More than 60 years after a Co Cork man was shot dead in the US, police believe DNA may reveal his killer.
Seán Goggin, 20, from Youghal, was the victim of a likely botched robbery at a house where he was staying with a friend.
He had emigrated to Toronto, Canada, in 1950 but had been visiting a friend in the city of Worcester, about 65km west of Boston, when he was fatally shot in 1951.
Massachusetts detectives this week signalled a breakthrough in the crime.
Det Sgt Mark J Sawyer of Worcester’s Unresolved Homicide Unit did not give specific details, but said: “We have recently located some evidence that we believe is of probative value and that we believe is worth testing at the state crime lab. We hope to develop a DNA profile from that evidence.”
US police are still in possession of spent cartridges recovered at the scene, along with a brown felt hat.
Det Sgt Sawyer said huge advances in forensic testing, including DNA, may help to identify the perpetrators.
Mr Goggin emigrated to Canada in Jul 1950.
On Friday, Mar 9, 1951, he arrived in Worcester to stay with a friend, Donal Herlihy. Donal lived with his uncle, Cornelius Herlihy, general sales manager at United Dairy Systems.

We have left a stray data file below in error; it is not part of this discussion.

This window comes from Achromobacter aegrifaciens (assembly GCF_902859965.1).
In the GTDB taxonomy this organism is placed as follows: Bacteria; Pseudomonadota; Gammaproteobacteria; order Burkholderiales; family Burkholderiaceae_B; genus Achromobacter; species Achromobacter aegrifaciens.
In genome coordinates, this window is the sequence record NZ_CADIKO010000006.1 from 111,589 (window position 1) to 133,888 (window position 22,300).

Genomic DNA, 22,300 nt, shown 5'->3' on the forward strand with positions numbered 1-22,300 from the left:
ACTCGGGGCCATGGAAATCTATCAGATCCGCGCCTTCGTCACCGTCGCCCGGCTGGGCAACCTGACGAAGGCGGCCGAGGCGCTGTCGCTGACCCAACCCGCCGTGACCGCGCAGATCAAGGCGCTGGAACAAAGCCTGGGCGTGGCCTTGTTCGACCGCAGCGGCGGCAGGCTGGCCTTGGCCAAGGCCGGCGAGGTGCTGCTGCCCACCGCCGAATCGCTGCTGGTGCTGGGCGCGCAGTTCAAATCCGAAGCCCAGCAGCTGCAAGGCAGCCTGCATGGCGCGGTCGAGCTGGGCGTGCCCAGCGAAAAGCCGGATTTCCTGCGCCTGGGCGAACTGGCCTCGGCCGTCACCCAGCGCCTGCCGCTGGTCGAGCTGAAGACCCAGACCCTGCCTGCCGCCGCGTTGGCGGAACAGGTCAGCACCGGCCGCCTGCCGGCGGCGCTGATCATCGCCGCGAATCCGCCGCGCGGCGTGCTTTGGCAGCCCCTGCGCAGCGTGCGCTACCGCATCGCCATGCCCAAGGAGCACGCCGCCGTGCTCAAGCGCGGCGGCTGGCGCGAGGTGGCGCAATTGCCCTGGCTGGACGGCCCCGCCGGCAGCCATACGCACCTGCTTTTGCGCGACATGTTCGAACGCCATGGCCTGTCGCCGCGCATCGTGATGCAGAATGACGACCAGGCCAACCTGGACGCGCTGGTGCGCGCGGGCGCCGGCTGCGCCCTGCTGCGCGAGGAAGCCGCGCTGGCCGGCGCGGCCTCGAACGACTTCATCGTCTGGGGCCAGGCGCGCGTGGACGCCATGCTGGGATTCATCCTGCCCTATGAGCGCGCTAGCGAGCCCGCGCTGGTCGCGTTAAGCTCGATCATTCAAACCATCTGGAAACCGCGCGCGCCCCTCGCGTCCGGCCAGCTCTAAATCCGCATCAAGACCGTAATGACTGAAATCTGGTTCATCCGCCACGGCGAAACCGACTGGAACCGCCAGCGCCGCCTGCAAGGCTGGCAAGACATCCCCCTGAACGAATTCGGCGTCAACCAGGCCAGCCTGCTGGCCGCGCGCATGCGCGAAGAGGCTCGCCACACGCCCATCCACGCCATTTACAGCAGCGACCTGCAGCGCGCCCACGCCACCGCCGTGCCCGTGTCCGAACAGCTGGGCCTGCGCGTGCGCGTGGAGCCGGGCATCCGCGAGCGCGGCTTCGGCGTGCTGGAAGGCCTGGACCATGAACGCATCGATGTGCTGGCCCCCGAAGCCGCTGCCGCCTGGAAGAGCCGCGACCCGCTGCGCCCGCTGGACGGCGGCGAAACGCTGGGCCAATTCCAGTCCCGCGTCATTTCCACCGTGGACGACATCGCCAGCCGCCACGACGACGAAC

Mr Goggin had been due to start work with UDS the following Monday but, on Sunday, Cornelius received a phonecall from a “Mr Anderson” offering to pay money owed. He presumed it was a wrong number.
Fifteen minutes later, as the household retired to bed, two men came to a rear door, claiming to have a telegram from Western Union. Cornelius Herlihy sent them to the front door, where they produced guns.
As a scuffle broke out, other members of the household arrived, and a shot from the first gunman hit the ceiling. The second man fired twice, his second shot fatally wounding Mr Goggin in the chest. The men escaped in a nearby car. Nobody was arrested.
Police suspect the motive was either robbery or kidnapping to gain access to the UDS safe.
Police recovered spent cartridges and a brown felt hat, material which was not forensically tested by today’s standards. Det Sawyer believes modern technology can identify the killers.
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